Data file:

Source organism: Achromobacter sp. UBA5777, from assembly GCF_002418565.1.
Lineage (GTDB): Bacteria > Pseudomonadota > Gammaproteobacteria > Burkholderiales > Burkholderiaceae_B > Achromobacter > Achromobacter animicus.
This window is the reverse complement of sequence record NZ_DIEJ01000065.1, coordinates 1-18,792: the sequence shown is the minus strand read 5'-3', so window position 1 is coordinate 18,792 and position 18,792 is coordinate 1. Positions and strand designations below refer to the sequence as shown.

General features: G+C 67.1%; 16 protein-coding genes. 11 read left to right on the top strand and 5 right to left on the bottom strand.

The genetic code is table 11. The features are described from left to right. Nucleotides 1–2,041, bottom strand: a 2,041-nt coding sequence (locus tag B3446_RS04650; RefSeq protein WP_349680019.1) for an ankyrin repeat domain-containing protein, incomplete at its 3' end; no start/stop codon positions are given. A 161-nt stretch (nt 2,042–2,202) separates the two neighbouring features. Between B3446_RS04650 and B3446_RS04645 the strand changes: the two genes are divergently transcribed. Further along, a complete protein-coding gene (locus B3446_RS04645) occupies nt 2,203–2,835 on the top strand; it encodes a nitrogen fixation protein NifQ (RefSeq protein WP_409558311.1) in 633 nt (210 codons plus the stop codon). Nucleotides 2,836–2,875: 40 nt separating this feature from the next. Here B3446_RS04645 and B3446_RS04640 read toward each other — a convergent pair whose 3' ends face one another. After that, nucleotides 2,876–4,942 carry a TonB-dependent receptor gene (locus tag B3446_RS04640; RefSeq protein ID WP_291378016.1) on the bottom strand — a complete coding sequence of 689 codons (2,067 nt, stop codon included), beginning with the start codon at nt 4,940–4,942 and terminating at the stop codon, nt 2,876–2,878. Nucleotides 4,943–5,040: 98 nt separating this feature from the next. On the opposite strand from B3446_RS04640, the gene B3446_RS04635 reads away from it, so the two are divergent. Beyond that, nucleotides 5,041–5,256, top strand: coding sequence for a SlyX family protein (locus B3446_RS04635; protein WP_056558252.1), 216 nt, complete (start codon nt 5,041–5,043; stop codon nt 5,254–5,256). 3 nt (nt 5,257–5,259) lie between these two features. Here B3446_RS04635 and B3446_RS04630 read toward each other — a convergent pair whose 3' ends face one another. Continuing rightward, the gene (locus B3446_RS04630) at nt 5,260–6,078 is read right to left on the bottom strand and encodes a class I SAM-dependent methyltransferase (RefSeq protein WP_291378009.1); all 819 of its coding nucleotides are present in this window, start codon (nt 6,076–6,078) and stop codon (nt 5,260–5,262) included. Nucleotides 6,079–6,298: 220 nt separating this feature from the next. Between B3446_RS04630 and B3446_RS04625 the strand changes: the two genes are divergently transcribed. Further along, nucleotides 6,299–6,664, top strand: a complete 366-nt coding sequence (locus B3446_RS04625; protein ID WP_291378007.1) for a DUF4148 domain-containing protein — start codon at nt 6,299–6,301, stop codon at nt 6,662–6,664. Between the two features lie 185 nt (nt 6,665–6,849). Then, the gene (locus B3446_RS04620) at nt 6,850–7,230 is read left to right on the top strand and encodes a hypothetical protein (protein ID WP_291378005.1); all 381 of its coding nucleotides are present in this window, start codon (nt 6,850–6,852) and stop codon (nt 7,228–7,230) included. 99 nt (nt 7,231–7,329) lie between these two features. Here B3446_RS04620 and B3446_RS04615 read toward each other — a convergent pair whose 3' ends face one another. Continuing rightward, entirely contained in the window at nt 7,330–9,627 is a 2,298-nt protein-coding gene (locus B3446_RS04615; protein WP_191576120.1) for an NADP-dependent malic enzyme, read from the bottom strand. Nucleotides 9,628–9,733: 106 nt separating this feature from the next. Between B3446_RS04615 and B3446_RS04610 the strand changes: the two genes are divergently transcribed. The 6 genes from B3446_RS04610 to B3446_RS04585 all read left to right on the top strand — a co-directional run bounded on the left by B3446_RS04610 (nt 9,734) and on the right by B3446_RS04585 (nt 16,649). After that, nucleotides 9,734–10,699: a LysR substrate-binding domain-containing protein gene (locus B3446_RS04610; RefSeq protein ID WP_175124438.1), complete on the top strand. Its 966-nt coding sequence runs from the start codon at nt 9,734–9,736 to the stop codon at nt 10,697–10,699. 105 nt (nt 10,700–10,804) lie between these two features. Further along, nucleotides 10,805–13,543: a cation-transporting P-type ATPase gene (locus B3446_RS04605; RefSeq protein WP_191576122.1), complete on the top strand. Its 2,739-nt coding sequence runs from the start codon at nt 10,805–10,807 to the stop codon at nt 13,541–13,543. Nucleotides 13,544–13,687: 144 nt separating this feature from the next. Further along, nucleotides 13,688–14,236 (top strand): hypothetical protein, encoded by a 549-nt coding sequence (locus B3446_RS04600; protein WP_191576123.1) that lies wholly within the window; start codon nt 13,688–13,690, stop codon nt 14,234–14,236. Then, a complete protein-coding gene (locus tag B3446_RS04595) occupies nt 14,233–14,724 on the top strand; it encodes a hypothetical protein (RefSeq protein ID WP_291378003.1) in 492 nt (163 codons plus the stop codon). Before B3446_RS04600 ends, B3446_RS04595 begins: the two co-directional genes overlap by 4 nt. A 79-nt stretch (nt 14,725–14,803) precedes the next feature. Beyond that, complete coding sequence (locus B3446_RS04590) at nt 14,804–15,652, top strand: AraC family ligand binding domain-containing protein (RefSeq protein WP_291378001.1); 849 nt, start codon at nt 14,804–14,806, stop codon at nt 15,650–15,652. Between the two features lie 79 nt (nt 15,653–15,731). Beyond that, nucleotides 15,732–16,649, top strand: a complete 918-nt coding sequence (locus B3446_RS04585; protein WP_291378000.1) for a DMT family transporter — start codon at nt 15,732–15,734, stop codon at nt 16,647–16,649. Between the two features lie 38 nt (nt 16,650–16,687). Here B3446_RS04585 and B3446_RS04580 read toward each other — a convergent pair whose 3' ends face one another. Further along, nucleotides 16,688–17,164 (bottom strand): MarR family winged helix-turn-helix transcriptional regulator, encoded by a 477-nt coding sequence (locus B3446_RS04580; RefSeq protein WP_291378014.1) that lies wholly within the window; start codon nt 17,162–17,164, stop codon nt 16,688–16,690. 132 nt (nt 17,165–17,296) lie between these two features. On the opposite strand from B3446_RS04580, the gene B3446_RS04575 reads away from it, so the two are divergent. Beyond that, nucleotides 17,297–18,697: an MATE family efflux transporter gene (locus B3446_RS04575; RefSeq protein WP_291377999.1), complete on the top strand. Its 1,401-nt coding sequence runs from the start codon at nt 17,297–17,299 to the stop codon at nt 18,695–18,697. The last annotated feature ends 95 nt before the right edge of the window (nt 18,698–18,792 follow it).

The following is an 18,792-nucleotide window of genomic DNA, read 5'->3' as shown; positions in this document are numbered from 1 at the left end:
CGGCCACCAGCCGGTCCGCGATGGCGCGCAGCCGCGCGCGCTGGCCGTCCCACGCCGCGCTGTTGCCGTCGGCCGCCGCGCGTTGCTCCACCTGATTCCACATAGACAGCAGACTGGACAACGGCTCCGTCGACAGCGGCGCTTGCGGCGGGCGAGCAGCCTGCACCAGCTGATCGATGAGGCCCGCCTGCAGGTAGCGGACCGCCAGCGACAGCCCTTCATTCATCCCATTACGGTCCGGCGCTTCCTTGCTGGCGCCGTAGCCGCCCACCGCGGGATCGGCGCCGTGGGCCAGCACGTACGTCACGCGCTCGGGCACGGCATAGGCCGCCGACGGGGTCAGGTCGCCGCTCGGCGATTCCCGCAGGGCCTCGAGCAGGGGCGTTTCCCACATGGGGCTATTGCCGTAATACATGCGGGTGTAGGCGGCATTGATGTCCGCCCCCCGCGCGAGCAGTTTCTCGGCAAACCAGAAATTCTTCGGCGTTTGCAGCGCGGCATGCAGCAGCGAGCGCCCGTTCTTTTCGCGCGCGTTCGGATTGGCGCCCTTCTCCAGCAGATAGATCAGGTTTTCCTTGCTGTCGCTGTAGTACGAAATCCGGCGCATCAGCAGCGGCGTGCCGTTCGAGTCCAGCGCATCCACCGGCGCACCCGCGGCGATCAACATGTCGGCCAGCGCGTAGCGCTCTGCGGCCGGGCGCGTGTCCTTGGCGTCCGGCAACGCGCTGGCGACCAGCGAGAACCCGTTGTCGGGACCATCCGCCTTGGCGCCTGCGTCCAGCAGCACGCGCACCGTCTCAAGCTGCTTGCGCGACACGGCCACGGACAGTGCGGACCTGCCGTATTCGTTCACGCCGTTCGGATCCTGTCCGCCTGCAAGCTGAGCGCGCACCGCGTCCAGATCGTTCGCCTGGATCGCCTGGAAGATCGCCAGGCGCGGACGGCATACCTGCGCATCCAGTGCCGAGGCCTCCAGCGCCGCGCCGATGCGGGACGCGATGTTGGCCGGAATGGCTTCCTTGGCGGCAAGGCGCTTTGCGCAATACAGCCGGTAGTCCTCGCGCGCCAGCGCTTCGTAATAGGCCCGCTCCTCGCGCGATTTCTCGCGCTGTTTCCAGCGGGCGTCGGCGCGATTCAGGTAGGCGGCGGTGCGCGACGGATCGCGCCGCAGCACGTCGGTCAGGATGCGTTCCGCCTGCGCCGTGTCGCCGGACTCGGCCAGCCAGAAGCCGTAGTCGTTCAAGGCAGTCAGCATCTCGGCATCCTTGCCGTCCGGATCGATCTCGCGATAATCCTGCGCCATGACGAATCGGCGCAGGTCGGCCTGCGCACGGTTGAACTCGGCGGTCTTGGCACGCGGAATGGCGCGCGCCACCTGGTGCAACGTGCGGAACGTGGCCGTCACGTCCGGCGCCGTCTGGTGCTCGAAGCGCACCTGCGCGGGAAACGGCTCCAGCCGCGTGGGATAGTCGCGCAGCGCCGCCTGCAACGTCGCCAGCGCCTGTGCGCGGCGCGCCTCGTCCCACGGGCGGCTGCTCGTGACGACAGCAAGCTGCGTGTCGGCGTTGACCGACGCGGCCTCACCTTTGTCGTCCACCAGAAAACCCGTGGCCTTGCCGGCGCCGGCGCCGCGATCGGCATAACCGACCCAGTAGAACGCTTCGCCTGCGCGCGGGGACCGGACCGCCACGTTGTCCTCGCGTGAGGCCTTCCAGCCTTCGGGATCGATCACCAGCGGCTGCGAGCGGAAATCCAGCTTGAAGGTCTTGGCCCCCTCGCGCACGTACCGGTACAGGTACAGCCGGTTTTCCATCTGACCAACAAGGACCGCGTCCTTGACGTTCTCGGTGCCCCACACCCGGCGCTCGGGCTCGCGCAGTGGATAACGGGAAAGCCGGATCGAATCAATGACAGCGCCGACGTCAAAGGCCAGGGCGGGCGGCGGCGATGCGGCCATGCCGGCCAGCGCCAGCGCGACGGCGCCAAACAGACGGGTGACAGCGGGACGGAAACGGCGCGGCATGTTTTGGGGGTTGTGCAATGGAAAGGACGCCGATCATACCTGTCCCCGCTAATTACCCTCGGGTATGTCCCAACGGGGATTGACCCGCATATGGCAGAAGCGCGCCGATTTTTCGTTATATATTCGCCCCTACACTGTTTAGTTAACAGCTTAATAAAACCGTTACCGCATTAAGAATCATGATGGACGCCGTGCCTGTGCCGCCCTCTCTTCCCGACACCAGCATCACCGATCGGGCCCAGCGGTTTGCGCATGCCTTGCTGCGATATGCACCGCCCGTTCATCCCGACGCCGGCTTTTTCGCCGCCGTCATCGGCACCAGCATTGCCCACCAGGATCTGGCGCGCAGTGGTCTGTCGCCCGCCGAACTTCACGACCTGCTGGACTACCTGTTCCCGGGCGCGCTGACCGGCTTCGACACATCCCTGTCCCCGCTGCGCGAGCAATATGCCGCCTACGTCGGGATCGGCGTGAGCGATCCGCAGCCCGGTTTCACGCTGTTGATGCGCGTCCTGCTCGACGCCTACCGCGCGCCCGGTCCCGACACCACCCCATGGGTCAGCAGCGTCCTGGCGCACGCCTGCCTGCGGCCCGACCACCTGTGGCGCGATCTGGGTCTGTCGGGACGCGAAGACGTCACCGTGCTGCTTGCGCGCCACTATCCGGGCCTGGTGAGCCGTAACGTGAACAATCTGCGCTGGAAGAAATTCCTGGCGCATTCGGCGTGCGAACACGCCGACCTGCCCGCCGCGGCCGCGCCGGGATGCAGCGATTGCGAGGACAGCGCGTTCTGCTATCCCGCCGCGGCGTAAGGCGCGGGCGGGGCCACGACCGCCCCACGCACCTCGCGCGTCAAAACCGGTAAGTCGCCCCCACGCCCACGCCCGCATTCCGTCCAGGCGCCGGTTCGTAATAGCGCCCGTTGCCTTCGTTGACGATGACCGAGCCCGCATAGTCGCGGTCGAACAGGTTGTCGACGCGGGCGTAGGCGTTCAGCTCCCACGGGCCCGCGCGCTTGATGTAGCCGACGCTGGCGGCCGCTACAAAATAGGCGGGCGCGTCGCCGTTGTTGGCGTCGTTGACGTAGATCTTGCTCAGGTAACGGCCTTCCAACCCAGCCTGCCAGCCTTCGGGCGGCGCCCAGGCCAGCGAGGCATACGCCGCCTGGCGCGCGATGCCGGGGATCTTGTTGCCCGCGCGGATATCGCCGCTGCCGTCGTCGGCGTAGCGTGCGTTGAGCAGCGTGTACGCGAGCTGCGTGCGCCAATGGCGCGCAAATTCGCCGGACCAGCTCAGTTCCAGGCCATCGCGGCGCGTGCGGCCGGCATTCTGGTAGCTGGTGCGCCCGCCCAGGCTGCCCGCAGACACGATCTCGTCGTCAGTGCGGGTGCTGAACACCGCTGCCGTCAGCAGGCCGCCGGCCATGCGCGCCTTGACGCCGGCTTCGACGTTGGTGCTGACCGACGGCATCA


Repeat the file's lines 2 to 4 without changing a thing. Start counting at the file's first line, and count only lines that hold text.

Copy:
Lineage (GTDB): Bacteria > Pseudomonadota > Gammaproteobacteria > Burkholderiales > Burkholderiaceae_B > Achromobacter > Achromobacter animicus.
This window is the reverse complement of sequence record NZ_DIEJ01000065.1, coordinates 1-18,792: the sequence shown is the minus strand read 5'-3', so window position 1 is coordinate 18,792 and position 18,792 is coordinate 1. Positions and strand designations below refer to the sequence as shown.

General features: G+C 67.1%; 16 protein-coding genes. 11 read left to right on the top strand and 5 right to left on the bottom strand.